Furious debate over leaving Bay

Neo Bodumela

REVIEWING – even in brief – the good, bad and ugly of Nelson Mandela Bay will always spark a debate, and former Bay resident Hagen Engler caused a stir with his account titled “Ugly sister Port Elizabeth a cinderella at heart”.

Engler, a former journalist at The Herald, said in his column for the Mail & Guardian that “people in general have been leaving PE for ages” following the recent announcement that photographer and musician Tim Hopwood would be leaving the Bay for greener pastures.

He said the feedback on the article, which was inspired by his “love for PE”, had been mixed. “I’m from PE and I was trying to shed light on the psychology of people who leave the city.

“There was a bit of an uproar on Facebook, and people are entitled to their opinions, but I think perhaps some aspects of it were taken out of context. But it was written sincerely. Ultimately, Port Elizabeth is a great place,” he said.

Hopwood agreed with Engler’s sentiments that “people in general have been leaving PE for ages”, and another participant in the story, journalist and PR specialist Amy Shelver, said although people did leave Port Elizabeth, it was “not necessarily a bad thing”.

“I think what Hagen was trying to say is that some of the best talent in the bigger centres are from Port Elizabeth and there’s really nothing wrong with that.

“Some people are trail-blazers and they will go forth. Some others won’t. I think it offers a greater opportunity for those who do stay in Port Elizabeth for collaborations with people in other cities,” she said.

Engler himself left the city and moved to Johannesburg some years ago to edit men’s lifestyle magazine FHM – an opportunity he said would not have arisen had he stayed in Port Elizabeth.

“It’s what happens a lot and it is a personal decision during the course of someone’s career. It’s up to the individual really and I was there myself for some time. I was trying to make a go of becoming a journalist and I faced a similar decision.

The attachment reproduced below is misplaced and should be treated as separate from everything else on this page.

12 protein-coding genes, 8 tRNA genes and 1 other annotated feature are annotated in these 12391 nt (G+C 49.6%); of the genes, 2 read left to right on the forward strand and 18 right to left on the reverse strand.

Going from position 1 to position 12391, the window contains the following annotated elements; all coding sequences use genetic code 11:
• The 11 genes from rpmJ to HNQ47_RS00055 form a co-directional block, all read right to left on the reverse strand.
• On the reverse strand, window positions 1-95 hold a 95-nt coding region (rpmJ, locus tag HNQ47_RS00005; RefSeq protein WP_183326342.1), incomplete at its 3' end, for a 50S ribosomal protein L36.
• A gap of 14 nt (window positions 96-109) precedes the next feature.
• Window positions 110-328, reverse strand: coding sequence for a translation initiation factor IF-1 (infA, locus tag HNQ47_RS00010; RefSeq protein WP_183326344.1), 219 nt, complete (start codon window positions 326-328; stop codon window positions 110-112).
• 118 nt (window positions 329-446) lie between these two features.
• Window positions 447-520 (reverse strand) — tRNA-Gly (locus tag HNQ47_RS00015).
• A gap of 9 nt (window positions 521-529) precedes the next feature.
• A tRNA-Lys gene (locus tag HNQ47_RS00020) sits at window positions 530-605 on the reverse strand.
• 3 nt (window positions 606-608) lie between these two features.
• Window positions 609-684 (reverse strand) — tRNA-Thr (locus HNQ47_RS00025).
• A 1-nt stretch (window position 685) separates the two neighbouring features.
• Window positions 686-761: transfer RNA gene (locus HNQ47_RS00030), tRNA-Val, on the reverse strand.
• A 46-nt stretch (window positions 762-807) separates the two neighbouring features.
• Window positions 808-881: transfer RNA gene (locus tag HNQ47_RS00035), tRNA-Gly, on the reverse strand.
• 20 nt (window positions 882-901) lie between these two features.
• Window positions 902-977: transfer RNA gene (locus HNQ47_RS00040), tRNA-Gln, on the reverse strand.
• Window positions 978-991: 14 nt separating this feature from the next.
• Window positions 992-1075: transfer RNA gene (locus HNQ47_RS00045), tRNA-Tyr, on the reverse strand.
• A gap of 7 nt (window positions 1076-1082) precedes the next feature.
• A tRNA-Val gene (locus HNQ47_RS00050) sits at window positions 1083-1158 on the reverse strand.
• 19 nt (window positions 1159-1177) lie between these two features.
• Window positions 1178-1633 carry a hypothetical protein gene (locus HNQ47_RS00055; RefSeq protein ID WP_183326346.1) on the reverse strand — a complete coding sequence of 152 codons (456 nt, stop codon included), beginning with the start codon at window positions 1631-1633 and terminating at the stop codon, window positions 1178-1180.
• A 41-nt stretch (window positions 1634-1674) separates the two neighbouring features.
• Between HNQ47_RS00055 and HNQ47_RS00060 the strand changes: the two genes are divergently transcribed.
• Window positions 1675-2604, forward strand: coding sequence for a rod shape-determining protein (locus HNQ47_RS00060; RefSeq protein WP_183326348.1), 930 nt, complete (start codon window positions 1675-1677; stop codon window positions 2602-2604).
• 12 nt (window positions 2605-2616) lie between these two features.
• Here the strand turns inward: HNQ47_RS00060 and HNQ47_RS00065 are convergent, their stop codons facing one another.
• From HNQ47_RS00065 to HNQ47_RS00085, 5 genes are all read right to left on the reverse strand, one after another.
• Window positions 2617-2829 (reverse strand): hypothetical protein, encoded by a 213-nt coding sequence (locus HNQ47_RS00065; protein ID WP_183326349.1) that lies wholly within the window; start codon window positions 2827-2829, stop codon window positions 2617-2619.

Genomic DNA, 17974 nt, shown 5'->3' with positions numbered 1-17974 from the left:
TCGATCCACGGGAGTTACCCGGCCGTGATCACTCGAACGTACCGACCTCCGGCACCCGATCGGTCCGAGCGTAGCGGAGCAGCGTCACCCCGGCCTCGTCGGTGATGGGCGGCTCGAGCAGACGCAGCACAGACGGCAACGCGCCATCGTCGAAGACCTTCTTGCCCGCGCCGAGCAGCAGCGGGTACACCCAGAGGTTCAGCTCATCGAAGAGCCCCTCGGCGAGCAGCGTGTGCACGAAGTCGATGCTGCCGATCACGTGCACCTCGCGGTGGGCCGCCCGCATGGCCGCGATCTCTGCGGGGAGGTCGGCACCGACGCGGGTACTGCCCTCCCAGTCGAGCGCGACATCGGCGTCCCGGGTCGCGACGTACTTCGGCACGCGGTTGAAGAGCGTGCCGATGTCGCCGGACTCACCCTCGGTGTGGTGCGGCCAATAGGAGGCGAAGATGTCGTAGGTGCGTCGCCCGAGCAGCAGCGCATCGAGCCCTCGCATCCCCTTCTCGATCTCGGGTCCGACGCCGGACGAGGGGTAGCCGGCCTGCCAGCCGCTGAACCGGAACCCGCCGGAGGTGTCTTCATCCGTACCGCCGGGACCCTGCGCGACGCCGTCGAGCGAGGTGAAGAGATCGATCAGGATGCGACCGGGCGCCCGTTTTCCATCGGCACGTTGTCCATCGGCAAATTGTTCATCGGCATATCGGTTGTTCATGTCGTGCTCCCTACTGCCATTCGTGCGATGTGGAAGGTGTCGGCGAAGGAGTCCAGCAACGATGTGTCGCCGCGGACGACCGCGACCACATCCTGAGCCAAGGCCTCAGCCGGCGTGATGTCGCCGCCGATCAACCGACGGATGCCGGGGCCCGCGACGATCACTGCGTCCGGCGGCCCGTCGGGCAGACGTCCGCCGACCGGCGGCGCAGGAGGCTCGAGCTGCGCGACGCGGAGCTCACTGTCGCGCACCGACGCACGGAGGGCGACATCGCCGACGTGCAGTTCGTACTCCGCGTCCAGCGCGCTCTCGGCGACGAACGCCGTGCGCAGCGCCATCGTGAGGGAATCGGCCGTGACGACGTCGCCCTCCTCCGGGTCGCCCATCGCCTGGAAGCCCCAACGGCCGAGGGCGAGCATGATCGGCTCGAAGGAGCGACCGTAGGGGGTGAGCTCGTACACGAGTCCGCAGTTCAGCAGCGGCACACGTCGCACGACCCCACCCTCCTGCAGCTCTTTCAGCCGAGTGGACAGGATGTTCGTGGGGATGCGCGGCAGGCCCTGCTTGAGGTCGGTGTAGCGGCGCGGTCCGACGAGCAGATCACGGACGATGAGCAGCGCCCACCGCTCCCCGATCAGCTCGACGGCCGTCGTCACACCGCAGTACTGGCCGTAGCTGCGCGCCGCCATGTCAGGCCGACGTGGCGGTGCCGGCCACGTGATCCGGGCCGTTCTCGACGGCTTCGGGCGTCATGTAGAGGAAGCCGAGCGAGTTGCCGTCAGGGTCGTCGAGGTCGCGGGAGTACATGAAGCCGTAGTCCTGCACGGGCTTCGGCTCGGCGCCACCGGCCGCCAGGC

“The point that I try to make is that you either leave PE and come back, or you stay and never get around to leaving, or leave – and like many people – dream of going back. I also wrote a lot of good things about the place,” he said.

Engler also interviewed other Port Elizabeth-born or -based stars, including Bay TV presenter Ncedo Marele and homegrown international supermodel Shashi Naidoo. He also highlighted several positive aspects of the city, saying: “PE’s role as talent incubator is powerful. Once it gets under your skin, even its ugliness is beautiful.”

A former Port Elizabeth resident, musician Nangamso Epic Mtyingizane, said he had left the city purely for musical reasons, as there was no major music corporation based in Nelson Mandela Bay.

“I left because I realised we have no major cooperatives to endorse the music and we don’t have a media hub as huge or influential as in Joburg.

“I’m with the family in Grahamstown, and I love the Eastern Cape, but I’ll have to go back to Joburg because as much as I love this province, it’s very limiting in terms of art. You could beat around the same bush for years, constantly hitting a brick wall! I miss the intimacy about it though. It just feels like home [because] in Joburg everyone is just fighting to get ahead,” he said.

Another former Nelson Mandela Bay resident, chef Khanya Mzongwana, said although she had learnt a lot from doing business in Port Elizabeth, she would not consider returning to the city.

“The lack of money in PE wasn’t doing me any good, and being in the food industry, PE was the last place my brand was going to strive. I got what I needed from PE. It was just time to move on. PE has a really slow and easygoing pace,” she said.

“In PE it’s really easy to become sort of a hero for doing something otherwise considered really ordinary in the ‘Burg [Johannesburg].

“Don’t get me wrong, PE geared me up big time for my journey. Everything I learned about people, about love, life, family, values and so forth I learned in PE. I learnt hospitality back home and caring what happens to others.

“Here in JHB there’s not a lot of that. PE taught me about friendship as well, and more importantly, how to cook! It was good training ground for me to experience the ups and downs of owning and running a business and its day-to-day challenges.”

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